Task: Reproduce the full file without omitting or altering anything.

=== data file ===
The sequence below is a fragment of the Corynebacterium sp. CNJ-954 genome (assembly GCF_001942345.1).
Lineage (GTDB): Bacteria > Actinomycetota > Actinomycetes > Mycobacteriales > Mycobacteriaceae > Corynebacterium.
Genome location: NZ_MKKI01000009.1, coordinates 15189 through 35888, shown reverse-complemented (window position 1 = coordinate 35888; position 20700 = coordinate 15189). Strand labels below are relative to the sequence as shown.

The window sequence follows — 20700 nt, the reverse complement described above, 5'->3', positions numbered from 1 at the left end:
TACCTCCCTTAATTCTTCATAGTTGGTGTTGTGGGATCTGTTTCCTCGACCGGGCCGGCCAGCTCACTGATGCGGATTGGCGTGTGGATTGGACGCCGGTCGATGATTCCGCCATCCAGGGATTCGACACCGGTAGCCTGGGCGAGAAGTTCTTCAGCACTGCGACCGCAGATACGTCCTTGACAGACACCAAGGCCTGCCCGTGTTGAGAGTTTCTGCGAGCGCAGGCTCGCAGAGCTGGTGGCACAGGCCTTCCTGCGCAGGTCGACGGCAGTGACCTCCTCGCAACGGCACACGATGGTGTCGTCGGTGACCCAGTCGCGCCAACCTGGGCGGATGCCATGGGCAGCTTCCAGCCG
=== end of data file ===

The sequence below is a fragment of the Corynebacterium sp. CNJ-954 genome (assembly GCF_001942345.1).
Lineage (GTDB): Bacteria > Actinomycetota > Actinomycetes > Mycobacteriales > Mycobacteriaceae > Corynebacterium.
Genome location: NZ_MKKI01000009.1, coordinates 15189 through 35888, shown reverse-complemented (window position 1 = coordinate 35888; position 20700 = coordinate 15189). Strand labels below are relative to the sequence as shown.

The window sequence follows — 20700 nt, the reverse complement described above, 5'->3', positions numbered from 1 at the left end:
TACCTCCCTTAATTCTTCATAGTTGGTGTTGTGGGATCTGTTTCCTCGACCGGGCCGGCCAGCTCACTGATGCGGATTGGCGTGTGGATTGGACGCCGGTCGATGATTCCGCCATCCAGGGATTCGACACCGGTAGCCTGGGCGAGAAGTTCTTCAGCACTGCGACCGCAGATACGTCCTTGACAGACACCAAGGCCTGCCCGTGTTGAGAGTTTCTGCGAGCGCAGGCTCGCAGAGCTGGTGGCACAGGCCTTCCTGCGCAGGTCGACGGCAGTGACCTCCTCGCAACGGCACACGATGGTGTCGTCGGTGACCCAGTCGCGCCAACCTGGGCGGATGCCATGGGCAGCTTCCAGCCG